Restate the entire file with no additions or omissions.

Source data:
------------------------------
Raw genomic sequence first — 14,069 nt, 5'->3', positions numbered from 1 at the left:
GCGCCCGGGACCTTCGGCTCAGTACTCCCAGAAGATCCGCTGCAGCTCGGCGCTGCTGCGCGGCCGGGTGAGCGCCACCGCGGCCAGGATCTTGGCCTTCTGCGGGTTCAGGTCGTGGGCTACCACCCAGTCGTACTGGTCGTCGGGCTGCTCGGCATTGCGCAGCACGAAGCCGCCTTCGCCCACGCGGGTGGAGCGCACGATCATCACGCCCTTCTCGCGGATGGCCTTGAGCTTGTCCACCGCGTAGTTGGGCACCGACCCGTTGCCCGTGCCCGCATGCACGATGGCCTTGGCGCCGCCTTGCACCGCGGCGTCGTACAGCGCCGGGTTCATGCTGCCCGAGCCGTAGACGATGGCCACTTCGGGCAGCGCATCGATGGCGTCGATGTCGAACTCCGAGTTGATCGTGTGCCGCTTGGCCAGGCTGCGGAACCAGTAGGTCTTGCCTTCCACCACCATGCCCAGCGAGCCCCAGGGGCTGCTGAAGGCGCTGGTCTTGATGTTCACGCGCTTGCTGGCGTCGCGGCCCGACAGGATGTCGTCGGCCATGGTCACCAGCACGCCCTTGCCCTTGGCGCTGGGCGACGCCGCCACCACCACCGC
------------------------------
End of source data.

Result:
Raw genomic sequence first — 14,069 nt, 5'->3', positions numbered from 1 at the left:
GCGCCCGGGACCTTCGGCTCAGTACTCCCAGAAGATCCGCTGCAGCTCGGCGCTGCTGCGCGGCCGGGTGAGCGCCACCGCGGCCAGGATCTTGGCCTTCTGCGGGTTCAGGTCGTGGGCTACCACCCAGTCGTACTGGTCGTCGGGCTGCTCGGCATTGCGCAGCACGAAGCCGCCTTCGCCCACGCGGGTGGAGCGCACGATCATCACGCCCTTCTCGCGGATGGCCTTGAGCTTGTCCACCGCGTAGTTGGGCACCGACCCGTTGCCCGTGCCCGCATGCACGATGGCCTTGGCGCCGCCTTGCACCGCGGCGTCGTACAGCGCCGGGTTCATGCTGCCCGAGCCGTAGACGATGGCCACTTCGGGCAGCGCATCGATGGCGTCGATGTCGAACTCCGAGTTGATCGTGTGCCGCTTGGCCAGGCTGCGGAACCAGTAGGTCTTGCCTTCCACCACCATGCCCAGCGAGCCCCAGGGGCTGCTGAAGGCGCTGGTCTTGATGTTCACGCGCTTGCTGGCGTCGCGGCCCGACAGGATGTCGTCGGCCATGGTCACCAGCACGCCCTTGCCCTTGGCGCTGGGCGACGCCGCCACCACCACCGC